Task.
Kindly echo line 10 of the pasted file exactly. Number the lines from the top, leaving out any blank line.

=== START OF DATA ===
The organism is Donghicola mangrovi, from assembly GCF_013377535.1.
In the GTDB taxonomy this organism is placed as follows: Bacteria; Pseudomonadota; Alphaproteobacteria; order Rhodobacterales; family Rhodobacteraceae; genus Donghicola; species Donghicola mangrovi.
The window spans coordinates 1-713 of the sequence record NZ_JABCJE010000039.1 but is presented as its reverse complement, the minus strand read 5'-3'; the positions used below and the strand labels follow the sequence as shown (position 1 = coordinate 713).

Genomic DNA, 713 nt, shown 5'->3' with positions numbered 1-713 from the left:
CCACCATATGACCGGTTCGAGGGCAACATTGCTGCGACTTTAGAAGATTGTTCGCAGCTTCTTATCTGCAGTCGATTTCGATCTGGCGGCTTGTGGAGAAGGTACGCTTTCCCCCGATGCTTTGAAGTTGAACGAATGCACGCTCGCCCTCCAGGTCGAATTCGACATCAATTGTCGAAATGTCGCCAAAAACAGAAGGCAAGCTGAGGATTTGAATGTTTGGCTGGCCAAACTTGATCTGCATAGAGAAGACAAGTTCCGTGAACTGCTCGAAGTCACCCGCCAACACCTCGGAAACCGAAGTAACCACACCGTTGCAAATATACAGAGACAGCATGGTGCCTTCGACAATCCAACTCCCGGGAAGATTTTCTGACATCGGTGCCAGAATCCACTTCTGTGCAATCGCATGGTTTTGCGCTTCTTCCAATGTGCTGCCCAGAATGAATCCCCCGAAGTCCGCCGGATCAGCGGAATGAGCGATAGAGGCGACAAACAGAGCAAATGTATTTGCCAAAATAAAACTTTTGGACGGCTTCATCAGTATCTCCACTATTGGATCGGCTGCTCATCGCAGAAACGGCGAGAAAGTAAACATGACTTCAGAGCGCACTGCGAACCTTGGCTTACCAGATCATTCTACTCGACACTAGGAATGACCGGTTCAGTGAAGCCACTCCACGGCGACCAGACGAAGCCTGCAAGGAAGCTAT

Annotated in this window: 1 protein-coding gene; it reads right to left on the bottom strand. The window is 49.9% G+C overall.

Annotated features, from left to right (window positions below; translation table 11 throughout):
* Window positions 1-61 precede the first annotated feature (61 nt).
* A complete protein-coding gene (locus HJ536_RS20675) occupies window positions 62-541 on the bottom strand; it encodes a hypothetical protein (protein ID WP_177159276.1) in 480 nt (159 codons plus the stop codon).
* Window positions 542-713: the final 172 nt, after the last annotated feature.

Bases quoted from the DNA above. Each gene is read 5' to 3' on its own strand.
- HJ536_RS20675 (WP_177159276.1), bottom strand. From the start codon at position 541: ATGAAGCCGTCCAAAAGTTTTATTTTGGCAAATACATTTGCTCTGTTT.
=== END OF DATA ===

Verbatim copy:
* Window positions 542-713: the final 172 nt, after the last annotated feature.